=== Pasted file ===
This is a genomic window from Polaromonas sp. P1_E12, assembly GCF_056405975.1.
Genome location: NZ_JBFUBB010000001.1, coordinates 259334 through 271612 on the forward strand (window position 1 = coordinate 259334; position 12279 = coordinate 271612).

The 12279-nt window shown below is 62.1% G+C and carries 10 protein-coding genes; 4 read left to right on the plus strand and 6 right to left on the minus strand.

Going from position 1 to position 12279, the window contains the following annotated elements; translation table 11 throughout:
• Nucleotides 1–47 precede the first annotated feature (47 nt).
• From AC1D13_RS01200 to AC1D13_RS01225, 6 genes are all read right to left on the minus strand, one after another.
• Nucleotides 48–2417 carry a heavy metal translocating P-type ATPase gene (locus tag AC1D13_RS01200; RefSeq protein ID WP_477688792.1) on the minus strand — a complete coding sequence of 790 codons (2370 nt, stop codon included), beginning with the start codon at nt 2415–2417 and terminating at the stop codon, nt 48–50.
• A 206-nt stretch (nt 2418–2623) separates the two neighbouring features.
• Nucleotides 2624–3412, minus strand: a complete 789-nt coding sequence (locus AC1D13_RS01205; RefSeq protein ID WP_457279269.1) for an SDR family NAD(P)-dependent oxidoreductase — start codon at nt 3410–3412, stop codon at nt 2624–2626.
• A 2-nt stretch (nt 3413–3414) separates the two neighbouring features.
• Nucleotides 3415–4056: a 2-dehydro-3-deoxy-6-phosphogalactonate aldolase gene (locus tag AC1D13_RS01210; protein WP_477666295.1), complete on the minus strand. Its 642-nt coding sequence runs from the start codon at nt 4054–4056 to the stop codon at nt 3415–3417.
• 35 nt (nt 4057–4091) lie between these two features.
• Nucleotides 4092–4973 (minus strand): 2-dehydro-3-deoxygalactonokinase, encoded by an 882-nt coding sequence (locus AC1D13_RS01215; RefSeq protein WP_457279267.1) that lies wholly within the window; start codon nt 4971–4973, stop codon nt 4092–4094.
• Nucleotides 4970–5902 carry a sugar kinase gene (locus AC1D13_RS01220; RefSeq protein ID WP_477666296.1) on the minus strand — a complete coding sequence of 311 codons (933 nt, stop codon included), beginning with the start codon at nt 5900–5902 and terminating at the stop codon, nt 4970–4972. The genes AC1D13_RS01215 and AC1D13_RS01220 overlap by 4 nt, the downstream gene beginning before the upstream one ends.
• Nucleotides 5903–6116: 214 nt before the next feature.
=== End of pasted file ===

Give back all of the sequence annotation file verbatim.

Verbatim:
This is a genomic window from Polaromonas sp. P1_E12, assembly GCF_056405975.1.
Genome location: NZ_JBFUBB010000001.1, coordinates 259334 through 271612 on the forward strand (window position 1 = coordinate 259334; position 12279 = coordinate 271612).

The 12279-nt window shown below is 62.1% G+C and carries 10 protein-coding genes; 4 read left to right on the plus strand and 6 right to left on the minus strand.

Going from position 1 to position 12279, the window contains the following annotated elements; translation table 11 throughout:
• Nucleotides 1–47 precede the first annotated feature (47 nt).
• From AC1D13_RS01200 to AC1D13_RS01225, 6 genes are all read right to left on the minus strand, one after another.
• Nucleotides 48–2417 carry a heavy metal translocating P-type ATPase gene (locus tag AC1D13_RS01200; RefSeq protein ID WP_477688792.1) on the minus strand — a complete coding sequence of 790 codons (2370 nt, stop codon included), beginning with the start codon at nt 2415–2417 and terminating at the stop codon, nt 48–50.
• A 206-nt stretch (nt 2418–2623) separates the two neighbouring features.
• Nucleotides 2624–3412, minus strand: a complete 789-nt coding sequence (locus AC1D13_RS01205; RefSeq protein ID WP_457279269.1) for an SDR family NAD(P)-dependent oxidoreductase — start codon at nt 3410–3412, stop codon at nt 2624–2626.
• A 2-nt stretch (nt 3413–3414) separates the two neighbouring features.
• Nucleotides 3415–4056: a 2-dehydro-3-deoxy-6-phosphogalactonate aldolase gene (locus tag AC1D13_RS01210; protein WP_477666295.1), complete on the minus strand. Its 642-nt coding sequence runs from the start codon at nt 4054–4056 to the stop codon at nt 3415–3417.
• 35 nt (nt 4057–4091) lie between these two features.
• Nucleotides 4092–4973 (minus strand): 2-dehydro-3-deoxygalactonokinase, encoded by an 882-nt coding sequence (locus AC1D13_RS01215; RefSeq protein WP_457279267.1) that lies wholly within the window; start codon nt 4971–4973, stop codon nt 4092–4094.
• Nucleotides 4970–5902 carry a sugar kinase gene (locus AC1D13_RS01220; RefSeq protein ID WP_477666296.1) on the minus strand — a complete coding sequence of 311 codons (933 nt, stop codon included), beginning with the start codon at nt 5900–5902 and terminating at the stop codon, nt 4970–4972. The genes AC1D13_RS01215 and AC1D13_RS01220 overlap by 4 nt, the downstream gene beginning before the upstream one ends.
• Nucleotides 5903–6116: 214 nt before the next feature.